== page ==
Extending the shelf life of food and beverages
A report has detailed possible novel packaging technologies in order to help extend the shelf life of foods and beverages…
A Chicago-based research intelligence company has released a detailed report on novel packaging technologies for the shelf-life extension of foods and beverages. Recognising that approximately 1.3 billion tons of food is lost or wasted globally at a cost of nearly $1 trillion a year, the report highlights some of the newest and most promising technologies in development to prolong the shelf life of various foods and beverages.
Food preservation is a concern not just for industry-related clients, but for consumers as well, comments Dr Paula Hock, who worked on the project for company PreScouter.
“The research in this area is especially interesting, as it’s an industry that really listens to the consumer base. This is evidenced by a push toward food derivatives for novel packaging and the desire to extend the lifetime of purchased food products to reduce food waste,” added Dr Hock.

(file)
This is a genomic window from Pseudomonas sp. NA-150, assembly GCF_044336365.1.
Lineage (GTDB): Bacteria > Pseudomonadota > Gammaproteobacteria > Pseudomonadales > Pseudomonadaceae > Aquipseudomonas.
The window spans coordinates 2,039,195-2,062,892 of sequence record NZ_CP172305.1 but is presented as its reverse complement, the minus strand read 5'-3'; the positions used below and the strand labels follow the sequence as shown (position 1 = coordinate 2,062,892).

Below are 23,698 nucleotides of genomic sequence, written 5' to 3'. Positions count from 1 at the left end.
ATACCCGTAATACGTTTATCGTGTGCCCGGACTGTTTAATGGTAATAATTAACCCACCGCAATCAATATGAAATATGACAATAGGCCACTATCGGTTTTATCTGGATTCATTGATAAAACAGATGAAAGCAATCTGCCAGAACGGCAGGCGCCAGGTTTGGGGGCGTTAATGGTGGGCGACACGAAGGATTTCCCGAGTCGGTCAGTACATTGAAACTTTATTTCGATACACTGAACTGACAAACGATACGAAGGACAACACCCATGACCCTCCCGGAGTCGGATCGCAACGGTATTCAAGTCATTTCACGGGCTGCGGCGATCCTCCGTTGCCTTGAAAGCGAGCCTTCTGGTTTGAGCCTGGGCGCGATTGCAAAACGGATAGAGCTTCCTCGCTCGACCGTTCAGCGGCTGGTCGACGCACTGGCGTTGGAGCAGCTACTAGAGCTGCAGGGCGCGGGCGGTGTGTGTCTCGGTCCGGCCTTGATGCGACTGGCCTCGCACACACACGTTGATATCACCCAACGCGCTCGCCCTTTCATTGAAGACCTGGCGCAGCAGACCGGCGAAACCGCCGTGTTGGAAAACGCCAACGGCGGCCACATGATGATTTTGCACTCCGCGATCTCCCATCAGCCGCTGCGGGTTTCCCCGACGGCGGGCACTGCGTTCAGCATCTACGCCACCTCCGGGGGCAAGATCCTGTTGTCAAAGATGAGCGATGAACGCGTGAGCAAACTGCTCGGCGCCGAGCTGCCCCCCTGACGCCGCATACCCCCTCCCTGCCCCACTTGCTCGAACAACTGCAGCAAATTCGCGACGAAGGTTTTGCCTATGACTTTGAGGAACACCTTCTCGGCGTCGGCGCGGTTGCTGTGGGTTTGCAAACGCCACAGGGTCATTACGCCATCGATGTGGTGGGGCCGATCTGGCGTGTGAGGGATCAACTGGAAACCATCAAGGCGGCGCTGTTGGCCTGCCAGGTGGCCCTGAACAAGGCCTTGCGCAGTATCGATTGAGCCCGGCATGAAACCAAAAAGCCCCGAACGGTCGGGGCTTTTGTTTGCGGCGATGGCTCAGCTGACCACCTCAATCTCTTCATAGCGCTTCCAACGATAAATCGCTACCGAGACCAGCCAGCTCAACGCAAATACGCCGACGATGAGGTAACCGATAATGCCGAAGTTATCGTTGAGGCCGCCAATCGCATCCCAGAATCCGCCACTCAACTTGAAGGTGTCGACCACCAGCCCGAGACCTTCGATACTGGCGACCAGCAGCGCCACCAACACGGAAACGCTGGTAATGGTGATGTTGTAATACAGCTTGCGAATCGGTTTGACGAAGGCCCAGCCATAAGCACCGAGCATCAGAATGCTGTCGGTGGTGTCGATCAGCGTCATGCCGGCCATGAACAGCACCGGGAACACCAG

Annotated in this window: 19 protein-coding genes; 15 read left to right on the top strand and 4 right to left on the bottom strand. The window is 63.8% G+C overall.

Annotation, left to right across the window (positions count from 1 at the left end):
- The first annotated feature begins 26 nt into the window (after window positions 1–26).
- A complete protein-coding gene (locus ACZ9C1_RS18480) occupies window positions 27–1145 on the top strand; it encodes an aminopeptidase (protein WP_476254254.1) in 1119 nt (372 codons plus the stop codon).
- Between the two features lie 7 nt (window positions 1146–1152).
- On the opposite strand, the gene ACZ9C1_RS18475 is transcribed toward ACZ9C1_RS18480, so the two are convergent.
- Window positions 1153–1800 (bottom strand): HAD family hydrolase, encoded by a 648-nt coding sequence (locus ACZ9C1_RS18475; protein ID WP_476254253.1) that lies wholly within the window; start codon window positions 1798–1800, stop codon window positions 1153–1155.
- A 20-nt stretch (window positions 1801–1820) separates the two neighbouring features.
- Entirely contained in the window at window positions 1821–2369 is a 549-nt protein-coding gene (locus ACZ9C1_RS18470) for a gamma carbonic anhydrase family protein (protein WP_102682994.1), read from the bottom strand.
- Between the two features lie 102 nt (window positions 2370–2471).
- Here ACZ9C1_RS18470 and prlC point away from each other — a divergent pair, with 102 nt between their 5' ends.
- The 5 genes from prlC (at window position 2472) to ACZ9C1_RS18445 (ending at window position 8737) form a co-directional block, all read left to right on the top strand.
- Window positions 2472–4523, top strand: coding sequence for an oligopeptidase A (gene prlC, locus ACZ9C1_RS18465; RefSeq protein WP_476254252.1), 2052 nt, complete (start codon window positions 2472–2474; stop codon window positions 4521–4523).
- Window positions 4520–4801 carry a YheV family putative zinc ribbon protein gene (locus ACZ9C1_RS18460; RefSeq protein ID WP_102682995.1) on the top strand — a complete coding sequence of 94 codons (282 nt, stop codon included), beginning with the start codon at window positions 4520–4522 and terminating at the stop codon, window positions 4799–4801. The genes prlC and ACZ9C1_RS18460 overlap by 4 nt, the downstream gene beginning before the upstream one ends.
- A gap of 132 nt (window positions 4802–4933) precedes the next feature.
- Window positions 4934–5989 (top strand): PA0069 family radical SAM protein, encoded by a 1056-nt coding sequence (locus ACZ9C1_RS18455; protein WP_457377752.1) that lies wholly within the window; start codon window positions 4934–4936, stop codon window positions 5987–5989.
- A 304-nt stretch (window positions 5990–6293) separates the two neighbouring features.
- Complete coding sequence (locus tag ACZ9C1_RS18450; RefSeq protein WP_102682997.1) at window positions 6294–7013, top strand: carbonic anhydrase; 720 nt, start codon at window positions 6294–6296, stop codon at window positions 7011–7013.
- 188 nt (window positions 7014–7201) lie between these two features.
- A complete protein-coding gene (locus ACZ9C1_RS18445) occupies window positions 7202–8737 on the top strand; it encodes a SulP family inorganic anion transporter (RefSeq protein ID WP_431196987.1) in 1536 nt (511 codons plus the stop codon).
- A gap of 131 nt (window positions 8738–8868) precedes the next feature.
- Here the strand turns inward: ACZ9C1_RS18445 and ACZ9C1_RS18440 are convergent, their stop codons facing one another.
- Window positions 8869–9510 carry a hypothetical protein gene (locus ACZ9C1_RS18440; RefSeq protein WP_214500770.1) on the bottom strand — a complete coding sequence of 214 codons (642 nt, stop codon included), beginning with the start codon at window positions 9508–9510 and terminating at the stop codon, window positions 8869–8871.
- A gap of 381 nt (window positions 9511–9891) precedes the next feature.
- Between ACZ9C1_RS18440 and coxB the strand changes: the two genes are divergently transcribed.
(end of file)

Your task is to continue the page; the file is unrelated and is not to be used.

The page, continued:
The report details nine recent shelf life extension solutions in various stages of development, illustrating the main features of each as well as the benefits and drawbacks each technology bears. Some of these are halloysite nanotubes, nanosilica powder, mango peel, graphene oxide and antioxident nanoselenium packaging.
One major trend seen throughout the research is a move toward more food- and plant-based additives and packaging. From superior coating materials to novel additives that put a new spin on older technologies, six of the nine solutions presented are already approved for food use,